Having a 10 year old son means I get to read all those sorts of books with him. We've just finished The Seeing Stone and before that The Phantom Tollbooth. I think I may be imposing my tastes on him. I think he just wants to read books where people die painfully in lakes of blood. But then, reading your post after this one, it seems the two interests may not be incompatible.

Anonymous said...

I'm hooked on "The Curious Cabinet" too.

James Henry said...

Hooray! Now if only some kind publisher could give me a hefty advance on the first two chapters, I could put aside the six months I need to finish the damn thing (there's a great ending planned, with pirates, and a pier, and portals to other worlds, and maybe lots of other things beginning with 'p')

cello said...

Prisms? Pearls? Pants?

Anonymous said...

Thanks for posting about the British Museum and the cabinets of curiosities. Am immersed in late-Victoriana, having recently read George Robert Gissing's novel "The Odd Women" (1893), and now "New Grub Street" (1891), in which key characters do much of their work in the British Museum's Reading Room, jokingly characterized as being "in the valley of the shadow of books."

James Henry said...

Well I'm old enough to remember when we just had three channels: BBC 1 and 2 (both advert-free) and ITV (adverts). Then came Channel 4 (adverts) and much more recently Channel 5 (also adverts).

And now (by which I mean in the last ten years) it's gone mad, with Freeview (lots of non-advert BBC channels and plenty of minor channels with adverts (Living, The History Channel, some music vids and so on)) and satellite stuff like SKY, which I don't understand, but it seems to move us closer to US TV which is partly a good thing (west wing, buffy, battlestar galactica, the daily show) and mostly a bad thing (everything else). Although the worst of UK TV is somehow worse than the worst of US TV, as over here it's made by inherited wealth types who went to posh colleges and don't give a toss about the 'product' they make, or its social consequences. Gah, I'm quite angry now.

Hope that helps.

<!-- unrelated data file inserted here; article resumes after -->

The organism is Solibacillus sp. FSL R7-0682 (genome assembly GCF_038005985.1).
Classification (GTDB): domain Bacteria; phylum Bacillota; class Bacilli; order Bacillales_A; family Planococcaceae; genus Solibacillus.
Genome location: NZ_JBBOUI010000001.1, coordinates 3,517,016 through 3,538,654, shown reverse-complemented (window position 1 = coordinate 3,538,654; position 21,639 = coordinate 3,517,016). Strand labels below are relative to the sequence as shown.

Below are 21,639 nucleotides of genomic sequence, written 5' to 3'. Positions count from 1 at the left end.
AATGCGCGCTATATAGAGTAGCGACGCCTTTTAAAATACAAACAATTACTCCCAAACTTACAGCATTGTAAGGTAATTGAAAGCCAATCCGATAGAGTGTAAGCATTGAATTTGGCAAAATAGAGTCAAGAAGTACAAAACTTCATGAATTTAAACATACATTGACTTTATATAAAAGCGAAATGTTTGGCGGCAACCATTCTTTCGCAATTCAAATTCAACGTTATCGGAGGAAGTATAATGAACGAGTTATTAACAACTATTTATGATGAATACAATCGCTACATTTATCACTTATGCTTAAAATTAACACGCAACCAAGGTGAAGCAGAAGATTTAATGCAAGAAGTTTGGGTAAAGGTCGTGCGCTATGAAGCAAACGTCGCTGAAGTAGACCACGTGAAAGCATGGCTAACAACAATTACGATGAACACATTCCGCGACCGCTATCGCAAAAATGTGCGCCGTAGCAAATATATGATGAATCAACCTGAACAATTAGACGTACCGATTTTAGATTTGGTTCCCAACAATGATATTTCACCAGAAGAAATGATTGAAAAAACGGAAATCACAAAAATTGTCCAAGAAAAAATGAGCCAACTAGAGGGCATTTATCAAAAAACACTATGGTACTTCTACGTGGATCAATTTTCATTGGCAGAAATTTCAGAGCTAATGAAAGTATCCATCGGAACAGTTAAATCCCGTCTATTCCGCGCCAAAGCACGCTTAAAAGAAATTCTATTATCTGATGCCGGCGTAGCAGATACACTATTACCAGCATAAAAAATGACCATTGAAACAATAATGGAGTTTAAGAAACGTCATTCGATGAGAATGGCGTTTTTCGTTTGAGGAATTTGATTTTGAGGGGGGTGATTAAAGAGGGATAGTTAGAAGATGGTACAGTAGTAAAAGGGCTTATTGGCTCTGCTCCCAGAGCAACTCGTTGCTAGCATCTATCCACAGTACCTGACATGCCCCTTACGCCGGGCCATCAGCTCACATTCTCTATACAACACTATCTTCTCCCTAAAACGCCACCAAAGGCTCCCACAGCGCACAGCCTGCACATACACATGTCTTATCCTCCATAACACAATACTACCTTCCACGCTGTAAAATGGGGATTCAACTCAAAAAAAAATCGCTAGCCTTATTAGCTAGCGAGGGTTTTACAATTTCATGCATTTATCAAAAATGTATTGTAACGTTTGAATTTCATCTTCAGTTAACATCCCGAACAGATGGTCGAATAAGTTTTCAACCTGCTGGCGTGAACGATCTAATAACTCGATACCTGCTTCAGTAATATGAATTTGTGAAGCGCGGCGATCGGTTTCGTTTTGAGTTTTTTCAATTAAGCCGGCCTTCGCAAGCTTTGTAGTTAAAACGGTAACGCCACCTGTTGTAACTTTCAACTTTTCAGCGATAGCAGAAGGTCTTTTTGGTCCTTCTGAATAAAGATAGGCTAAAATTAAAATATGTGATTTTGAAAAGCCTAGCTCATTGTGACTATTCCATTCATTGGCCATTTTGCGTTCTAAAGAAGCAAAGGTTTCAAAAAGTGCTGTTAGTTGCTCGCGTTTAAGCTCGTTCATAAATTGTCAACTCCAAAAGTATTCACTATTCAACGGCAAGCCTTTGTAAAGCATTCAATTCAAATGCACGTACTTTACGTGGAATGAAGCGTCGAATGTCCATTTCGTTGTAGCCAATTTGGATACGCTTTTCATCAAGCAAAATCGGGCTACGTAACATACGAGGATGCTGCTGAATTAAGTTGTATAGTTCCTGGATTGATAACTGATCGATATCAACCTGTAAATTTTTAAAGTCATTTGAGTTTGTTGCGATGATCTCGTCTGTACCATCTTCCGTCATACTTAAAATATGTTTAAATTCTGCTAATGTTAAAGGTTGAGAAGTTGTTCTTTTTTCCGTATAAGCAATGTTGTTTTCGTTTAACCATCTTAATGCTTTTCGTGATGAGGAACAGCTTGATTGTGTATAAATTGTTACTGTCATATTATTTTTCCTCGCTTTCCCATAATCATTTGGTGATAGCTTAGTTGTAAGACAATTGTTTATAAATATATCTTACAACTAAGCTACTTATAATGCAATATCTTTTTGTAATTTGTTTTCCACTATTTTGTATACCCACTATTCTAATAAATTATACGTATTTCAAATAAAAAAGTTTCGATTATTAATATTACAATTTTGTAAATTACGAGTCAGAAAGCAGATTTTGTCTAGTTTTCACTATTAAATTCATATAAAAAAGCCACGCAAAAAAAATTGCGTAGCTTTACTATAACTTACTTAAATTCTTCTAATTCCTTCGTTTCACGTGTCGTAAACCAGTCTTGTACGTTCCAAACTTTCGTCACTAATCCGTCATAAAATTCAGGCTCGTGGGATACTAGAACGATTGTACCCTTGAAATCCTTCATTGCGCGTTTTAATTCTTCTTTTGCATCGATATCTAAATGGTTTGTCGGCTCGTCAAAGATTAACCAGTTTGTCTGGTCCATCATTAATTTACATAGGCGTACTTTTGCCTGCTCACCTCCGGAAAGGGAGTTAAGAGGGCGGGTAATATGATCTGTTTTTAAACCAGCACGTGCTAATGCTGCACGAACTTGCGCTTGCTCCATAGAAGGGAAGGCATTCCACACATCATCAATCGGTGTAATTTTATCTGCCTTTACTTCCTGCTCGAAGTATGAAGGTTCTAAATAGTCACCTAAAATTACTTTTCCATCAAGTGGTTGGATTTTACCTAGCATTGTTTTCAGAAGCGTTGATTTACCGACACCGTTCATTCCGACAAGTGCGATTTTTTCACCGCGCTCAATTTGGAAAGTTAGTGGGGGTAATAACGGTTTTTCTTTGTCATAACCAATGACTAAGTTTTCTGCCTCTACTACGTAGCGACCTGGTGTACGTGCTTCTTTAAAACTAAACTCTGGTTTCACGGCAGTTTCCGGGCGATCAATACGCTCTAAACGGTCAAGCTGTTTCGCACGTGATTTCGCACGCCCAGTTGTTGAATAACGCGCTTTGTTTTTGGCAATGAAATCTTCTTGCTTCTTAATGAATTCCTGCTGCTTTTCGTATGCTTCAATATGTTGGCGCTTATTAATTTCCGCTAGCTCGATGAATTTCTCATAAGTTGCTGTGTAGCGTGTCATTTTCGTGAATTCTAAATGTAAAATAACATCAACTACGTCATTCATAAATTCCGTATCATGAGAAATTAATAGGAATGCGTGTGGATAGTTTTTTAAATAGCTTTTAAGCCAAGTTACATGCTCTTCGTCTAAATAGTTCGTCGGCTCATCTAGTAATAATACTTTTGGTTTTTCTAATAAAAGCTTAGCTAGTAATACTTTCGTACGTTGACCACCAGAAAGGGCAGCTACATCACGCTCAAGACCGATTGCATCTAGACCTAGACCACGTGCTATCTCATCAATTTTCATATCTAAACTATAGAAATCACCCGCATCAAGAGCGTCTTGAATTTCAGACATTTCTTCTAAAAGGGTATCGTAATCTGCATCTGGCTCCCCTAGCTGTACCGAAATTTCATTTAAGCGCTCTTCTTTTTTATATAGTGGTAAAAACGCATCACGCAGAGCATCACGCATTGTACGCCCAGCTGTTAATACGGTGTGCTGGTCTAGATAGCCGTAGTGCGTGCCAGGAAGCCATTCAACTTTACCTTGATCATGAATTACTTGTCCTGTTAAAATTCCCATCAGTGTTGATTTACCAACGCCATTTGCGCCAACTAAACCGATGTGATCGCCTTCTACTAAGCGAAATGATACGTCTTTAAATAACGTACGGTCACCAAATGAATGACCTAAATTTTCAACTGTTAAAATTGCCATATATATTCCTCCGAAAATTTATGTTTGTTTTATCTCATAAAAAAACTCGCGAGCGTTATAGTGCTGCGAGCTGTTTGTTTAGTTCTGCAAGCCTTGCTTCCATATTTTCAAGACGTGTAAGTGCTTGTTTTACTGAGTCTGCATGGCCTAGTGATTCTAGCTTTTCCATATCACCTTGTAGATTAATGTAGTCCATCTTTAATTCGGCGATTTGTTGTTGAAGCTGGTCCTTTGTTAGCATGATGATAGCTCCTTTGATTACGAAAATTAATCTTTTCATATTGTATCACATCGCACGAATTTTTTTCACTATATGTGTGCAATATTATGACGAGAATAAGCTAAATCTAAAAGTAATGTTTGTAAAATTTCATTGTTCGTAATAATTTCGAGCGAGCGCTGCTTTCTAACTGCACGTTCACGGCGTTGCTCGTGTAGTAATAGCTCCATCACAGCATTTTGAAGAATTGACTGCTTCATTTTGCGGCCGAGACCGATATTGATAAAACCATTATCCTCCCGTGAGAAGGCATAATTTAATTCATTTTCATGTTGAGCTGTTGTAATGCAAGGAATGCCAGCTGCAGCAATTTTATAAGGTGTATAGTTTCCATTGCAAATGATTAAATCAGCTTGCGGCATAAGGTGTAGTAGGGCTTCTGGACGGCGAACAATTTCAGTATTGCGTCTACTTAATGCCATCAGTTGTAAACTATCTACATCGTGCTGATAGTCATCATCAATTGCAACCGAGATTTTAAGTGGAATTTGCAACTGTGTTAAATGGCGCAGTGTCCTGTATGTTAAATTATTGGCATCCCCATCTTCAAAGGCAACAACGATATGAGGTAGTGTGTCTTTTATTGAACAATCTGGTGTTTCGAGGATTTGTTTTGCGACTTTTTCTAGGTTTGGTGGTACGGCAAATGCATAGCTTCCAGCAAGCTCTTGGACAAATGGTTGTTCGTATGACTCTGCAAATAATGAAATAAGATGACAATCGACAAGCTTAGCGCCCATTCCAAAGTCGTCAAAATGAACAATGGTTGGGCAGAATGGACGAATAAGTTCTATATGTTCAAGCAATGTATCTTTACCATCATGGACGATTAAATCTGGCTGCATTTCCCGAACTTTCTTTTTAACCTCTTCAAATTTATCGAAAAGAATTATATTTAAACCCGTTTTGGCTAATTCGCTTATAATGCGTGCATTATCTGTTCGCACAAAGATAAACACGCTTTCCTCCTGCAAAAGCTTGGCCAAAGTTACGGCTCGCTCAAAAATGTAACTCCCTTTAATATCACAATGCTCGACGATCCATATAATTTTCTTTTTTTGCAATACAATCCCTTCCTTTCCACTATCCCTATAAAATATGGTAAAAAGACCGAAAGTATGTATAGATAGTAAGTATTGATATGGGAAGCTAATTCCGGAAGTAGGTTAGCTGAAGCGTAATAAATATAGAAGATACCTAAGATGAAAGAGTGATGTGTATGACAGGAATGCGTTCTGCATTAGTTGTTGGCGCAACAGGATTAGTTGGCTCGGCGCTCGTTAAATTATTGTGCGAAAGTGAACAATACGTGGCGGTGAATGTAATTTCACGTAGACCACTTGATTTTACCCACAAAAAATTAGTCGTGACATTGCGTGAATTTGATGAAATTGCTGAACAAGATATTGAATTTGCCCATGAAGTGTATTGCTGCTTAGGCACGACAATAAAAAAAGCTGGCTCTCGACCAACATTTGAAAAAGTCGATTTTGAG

James Henry said...

oops, replied to wrong thread there...

cello said...

Are you referring to Peter (Big B, Changing Rooms etc) Bazalgette, or maybe Stephen (Wife Swap etc) Lambert? I would totally agree with you if it were the former, but I would defend the latter on the grounds of his other work, like The Power of Nightmares which was marvellous....

James Henry said...

Peter Bazalgette, amongst others. I loathe Big Brother, or rather what it turned into all too quickly. Some reality TV stuff has the power to move, astonish and educate - some of the Faking It's have been just wonderful, as has Jamie's Dinners and the Lost World of Mitchell and Kenyon (which I'm counting as reality tv for the purposes of this argument). I only saw a few bits of Wife Swap, but underneath all the sulking and fighting there were real moments of people having to take a hard look at their own lives - and deciding to change the way they live as a consequence.

I missed the Power of Nightmares - hope to catch it on repeats, or DVD, as it looked very good indeed.

What I really loathe about some kinds of reality TV is that it's really not that difficult to make something good - but it's so much easier to pump out repellent crap about poor people being ghastly to each other. Maybe people called Piers and Jocasta (apologies to anyone reading this who's actually called Piers or Jocasta) don't have to see such things in real life, but I do, and I hate it. It depresses the crap out of me, and watching appalling, horrible people like Jade Goody being rewarded for acting like spoilt hateful children has to have some effect on the people are increasingly behaving to each other on the street and in school classrooms.